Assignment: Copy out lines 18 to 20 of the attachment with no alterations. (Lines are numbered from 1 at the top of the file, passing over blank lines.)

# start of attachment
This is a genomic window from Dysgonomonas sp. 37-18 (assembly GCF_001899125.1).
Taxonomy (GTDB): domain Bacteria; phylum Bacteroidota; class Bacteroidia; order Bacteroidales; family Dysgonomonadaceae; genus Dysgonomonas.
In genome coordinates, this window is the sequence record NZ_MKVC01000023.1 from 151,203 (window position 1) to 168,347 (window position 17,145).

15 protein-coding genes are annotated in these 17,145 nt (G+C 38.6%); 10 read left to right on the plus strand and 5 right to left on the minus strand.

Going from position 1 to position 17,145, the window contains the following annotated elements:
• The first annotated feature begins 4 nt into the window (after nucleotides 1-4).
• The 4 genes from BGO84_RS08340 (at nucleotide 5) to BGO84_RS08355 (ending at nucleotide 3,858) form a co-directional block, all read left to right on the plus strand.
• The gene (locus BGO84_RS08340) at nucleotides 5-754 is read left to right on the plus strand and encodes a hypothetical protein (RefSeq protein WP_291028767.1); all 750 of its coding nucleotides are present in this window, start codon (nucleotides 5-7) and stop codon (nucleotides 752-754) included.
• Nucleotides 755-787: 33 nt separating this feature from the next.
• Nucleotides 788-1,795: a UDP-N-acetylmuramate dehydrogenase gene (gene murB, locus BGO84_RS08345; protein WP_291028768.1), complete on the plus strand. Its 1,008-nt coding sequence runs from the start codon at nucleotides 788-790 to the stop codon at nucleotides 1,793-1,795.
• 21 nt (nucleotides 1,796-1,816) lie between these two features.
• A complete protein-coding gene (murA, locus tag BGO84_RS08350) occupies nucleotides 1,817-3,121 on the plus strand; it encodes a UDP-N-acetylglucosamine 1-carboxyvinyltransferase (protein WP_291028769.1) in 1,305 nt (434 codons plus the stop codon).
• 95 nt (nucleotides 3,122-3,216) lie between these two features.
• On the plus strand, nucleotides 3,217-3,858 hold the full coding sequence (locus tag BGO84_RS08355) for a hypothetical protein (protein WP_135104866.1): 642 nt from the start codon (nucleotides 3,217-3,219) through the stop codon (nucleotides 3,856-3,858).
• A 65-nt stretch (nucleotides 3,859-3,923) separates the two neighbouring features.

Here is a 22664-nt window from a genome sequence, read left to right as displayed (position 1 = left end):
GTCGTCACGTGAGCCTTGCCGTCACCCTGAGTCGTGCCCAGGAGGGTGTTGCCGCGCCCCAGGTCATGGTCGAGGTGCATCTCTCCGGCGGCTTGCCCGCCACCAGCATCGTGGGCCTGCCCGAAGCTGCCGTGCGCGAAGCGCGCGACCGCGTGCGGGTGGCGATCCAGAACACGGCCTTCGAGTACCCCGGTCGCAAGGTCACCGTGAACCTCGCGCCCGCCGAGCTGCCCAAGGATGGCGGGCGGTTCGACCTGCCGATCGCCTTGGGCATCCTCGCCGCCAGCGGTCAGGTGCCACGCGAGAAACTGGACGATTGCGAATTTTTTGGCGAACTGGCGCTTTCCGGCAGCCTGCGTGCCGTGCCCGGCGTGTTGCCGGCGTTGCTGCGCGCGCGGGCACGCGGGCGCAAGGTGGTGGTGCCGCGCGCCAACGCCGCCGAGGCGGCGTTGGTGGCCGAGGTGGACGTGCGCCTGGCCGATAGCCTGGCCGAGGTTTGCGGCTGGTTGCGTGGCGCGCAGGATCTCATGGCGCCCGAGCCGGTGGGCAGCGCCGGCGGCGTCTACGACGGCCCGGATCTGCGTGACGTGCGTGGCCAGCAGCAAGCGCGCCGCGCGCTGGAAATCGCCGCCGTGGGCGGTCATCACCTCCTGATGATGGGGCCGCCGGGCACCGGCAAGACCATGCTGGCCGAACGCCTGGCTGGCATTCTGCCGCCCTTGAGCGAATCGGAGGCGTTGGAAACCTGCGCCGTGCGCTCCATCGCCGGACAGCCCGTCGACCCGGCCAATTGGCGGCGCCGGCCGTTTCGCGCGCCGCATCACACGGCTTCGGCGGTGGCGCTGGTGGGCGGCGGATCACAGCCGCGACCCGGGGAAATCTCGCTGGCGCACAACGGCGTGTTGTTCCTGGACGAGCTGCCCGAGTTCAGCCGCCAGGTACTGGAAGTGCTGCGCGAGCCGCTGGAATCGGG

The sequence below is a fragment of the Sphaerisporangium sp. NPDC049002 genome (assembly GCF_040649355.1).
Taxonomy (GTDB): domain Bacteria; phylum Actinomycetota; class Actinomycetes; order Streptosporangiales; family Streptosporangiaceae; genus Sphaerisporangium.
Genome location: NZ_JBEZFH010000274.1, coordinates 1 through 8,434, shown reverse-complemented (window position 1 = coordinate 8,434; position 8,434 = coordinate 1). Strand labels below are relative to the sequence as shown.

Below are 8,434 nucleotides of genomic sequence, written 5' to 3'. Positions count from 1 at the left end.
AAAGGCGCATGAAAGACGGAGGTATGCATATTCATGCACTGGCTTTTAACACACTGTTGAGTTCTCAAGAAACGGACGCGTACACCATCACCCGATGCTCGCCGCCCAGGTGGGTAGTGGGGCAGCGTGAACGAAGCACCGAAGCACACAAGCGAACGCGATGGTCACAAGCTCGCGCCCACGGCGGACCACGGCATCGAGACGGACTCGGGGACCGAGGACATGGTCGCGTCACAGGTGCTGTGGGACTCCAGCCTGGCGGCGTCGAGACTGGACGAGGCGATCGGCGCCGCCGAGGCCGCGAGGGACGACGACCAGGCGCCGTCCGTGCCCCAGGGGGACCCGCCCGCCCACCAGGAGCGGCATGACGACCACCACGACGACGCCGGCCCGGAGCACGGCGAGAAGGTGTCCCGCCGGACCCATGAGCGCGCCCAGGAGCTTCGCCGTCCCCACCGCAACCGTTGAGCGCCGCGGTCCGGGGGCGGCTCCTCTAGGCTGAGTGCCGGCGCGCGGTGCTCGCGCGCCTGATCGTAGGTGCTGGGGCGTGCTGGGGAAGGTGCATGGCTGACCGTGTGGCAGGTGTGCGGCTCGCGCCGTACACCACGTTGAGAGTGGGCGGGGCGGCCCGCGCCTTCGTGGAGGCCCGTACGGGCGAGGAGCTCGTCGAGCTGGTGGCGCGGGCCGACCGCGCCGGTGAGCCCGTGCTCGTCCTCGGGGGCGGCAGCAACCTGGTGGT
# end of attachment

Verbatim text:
The sequence below is a fragment of the Sphaerisporangium sp. NPDC049002 genome (assembly GCF_040649355.1).
Taxonomy (GTDB): domain Bacteria; phylum Actinomycetota; class Actinomycetes; order Streptosporangiales; family Streptosporangiaceae; genus Sphaerisporangium.
Genome location: NZ_JBEZFH010000274.1, coordinates 1 through 8,434, shown reverse-complemented (window position 1 = coordinate 8,434; position 8,434 = coordinate 1). Strand labels below are relative to the sequence as shown.